HKIvoryEach year, at least 30,000 elephants are killed in Africa for their tusks, primarily to satisfy the demand for ivory products in Asia. Hong Kong has just been revealed as the world’s number one city for ivory retailing: 30,856 ivory items were found on sale in its main tourist areas, far more than any other surveyed city.

What action could you take to take steps in reducing HK’s ivory trade?  Click here and here to find out what some other students in HK are doing, and consider joining this advocacy campaign as a part of your Community Engagement.

Join the global climate march

Posted by Peter MUIR

climate_boatThere is much evidence that climate change is playing havoc on our planet, and despite some thoughts it may not be our fault, there is convincing evidence to point out that mankind is altering the climate of our planet. While you/we have the chance to take actions every single day to lesson our impact on our planet, we have a major chance to get our leaders to make big changes in the upcoming climate summit in Paris. This summit, the biggest climate summit of the decade, is just four months away. In this time we need to convince our leaders leaders to agree to end fossil fuels for good.

Lat year, a 41-million-person global campaign network that works to ensure that the views and values of the world’s people shape global decision-making, helped create the biggest climate mobilisation in history at the People’s Climate March. They are now aiming for something even larger, to be held on November 29th, hours before leaders arrive at the Paris climate summit.

Not only could you sign up to receive news about events that you can join here in Hong Kong, you could use the toolkit supplied by to organize your own event here in HK.

Waste to Art – an invite

Posted by Peter MUIR

Lantau artist and activist Liina Klauss is holding a waste-to-art installation 31.10 – 01.11. at Shui Hau beach on Lantau Island.  The amount of trash washed ashore this year is unprecedented and a request is made to for nature and art lovers alike to get involved in cleaning up the beach and watching art in progress.  In Liina’s words “let’s get as many hands as possible to make this installation a huge one to show the world this ugly truth!”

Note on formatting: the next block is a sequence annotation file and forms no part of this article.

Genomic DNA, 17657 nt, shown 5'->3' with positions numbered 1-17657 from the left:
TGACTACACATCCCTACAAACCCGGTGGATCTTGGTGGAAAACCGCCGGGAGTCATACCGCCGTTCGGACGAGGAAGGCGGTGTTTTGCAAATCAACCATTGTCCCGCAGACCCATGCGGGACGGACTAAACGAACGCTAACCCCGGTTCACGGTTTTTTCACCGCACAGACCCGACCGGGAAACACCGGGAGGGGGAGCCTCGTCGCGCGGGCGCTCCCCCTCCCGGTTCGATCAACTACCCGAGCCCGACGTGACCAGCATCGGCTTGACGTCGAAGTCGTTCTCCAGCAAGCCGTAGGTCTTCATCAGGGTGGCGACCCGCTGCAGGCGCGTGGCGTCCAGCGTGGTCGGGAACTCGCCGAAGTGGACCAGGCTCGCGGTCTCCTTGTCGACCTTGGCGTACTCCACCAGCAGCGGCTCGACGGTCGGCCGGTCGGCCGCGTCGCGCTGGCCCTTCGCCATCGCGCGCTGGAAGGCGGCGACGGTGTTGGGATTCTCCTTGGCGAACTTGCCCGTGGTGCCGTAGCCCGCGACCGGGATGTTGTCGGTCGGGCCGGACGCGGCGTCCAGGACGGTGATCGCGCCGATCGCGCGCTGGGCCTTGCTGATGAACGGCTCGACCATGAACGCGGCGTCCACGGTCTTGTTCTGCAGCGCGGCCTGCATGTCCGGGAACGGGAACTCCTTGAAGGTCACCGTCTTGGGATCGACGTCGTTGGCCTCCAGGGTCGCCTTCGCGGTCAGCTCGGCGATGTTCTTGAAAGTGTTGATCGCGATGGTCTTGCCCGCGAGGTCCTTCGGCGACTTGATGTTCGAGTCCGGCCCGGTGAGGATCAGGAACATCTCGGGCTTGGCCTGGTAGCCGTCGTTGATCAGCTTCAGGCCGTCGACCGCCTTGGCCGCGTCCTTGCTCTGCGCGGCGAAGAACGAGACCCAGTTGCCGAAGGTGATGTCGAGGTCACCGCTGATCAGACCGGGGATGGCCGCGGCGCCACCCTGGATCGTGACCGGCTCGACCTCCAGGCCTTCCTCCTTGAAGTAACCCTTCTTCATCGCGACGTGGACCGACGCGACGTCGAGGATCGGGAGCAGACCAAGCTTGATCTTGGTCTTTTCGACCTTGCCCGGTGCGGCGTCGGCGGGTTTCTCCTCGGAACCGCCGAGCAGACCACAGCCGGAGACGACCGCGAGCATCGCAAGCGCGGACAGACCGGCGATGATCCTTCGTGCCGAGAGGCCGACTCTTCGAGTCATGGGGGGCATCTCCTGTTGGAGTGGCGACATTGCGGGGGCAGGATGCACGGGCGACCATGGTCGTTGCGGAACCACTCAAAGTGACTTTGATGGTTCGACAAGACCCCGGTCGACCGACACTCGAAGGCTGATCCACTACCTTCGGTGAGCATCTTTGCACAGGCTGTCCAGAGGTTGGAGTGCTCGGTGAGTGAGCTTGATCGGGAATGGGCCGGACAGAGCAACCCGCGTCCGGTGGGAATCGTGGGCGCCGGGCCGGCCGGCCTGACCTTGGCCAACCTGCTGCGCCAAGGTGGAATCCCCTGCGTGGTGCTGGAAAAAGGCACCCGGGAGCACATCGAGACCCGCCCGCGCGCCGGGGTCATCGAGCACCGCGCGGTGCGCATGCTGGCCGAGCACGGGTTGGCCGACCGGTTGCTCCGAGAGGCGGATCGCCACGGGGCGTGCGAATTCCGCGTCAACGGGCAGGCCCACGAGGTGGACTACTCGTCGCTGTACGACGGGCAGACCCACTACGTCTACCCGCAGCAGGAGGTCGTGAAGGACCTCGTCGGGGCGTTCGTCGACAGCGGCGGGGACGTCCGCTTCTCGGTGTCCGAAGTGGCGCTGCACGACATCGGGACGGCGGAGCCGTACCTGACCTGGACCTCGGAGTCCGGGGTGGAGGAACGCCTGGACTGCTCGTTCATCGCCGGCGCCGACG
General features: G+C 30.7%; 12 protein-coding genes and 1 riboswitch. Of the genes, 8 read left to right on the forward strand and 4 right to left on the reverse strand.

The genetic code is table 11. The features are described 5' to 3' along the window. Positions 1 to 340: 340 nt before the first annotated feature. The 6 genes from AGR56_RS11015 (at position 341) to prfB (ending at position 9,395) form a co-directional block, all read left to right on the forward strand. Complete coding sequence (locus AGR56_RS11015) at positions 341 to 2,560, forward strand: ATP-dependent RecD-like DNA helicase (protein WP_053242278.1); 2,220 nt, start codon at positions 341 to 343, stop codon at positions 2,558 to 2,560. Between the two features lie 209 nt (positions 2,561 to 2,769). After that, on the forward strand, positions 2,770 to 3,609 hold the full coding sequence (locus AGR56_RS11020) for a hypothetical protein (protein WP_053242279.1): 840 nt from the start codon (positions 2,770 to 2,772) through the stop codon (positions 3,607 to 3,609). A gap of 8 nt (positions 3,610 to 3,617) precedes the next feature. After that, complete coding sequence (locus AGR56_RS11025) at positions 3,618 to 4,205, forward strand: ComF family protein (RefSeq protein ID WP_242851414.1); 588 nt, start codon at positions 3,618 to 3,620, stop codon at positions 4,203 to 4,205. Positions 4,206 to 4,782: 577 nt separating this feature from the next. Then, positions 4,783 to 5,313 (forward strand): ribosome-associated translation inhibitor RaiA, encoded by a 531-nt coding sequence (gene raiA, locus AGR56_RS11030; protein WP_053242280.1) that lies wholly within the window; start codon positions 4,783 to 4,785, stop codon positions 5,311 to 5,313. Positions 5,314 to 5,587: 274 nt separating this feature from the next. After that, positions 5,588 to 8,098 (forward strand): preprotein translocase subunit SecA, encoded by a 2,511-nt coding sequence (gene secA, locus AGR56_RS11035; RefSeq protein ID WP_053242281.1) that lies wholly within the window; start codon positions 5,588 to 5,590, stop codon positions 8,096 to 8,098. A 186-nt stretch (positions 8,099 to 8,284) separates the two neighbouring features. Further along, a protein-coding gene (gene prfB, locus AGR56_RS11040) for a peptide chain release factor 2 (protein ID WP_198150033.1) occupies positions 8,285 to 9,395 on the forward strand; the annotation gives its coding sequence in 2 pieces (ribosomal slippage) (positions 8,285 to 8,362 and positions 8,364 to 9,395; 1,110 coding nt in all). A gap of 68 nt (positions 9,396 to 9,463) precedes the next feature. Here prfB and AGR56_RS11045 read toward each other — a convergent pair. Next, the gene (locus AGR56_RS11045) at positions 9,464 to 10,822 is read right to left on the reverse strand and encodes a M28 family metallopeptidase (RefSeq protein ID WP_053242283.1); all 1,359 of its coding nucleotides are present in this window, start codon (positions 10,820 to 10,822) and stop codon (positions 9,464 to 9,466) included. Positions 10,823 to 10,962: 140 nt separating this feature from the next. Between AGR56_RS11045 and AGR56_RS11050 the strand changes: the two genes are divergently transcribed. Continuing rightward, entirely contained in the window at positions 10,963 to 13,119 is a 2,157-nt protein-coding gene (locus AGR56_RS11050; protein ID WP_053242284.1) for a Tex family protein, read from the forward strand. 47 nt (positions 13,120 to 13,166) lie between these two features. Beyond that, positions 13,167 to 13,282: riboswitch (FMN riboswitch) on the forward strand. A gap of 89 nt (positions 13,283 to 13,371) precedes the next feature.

March Against the Incinerator

Posted by Peter MUIR

A number of NGOs and schools are collaborating in organising this Saturday’s ‘March Against the Incinerator’.   On 3rd October,  LegCo will vote whether to use up $200 billion of HK taxpayers money to build one of the biggest incinerators in the world – not far away from DB in the pristine environs of Shek Kwu Chau.  This march is being organisied to help change the minds of LegCo.

For more details about the planned incinerator – click here.

The march will take place on 27 Sept to March from Victoria Park to Legislative Council Building at Tamar (Admiralty).   For more details, check out the orgnisers Facebook page.

If a City can do it, can DC?

Posted by Peter MUIR

This news from The Story of Stuff about the plastic bottle ban in the city of San Francisco is a bit outdated.  Regardless, it highlights how advocacy can lead to change.  It also makes me think – if the city of that size can do, why can’t Discovery College? Or all ESF schools?

SF bottled water victory

The Issue: Bottled water is one of the biggest, least necessary, wastestreams that we currently create. San Francisco debated historic legislation that would ban the sale of bottled water on city property, and invest in public water resources.

Their Response: Hundreds of our Story Community members wrote in to the San Francisco Board of Supervisors, voicing support for the water bottle ban, and helping to pass the legislation.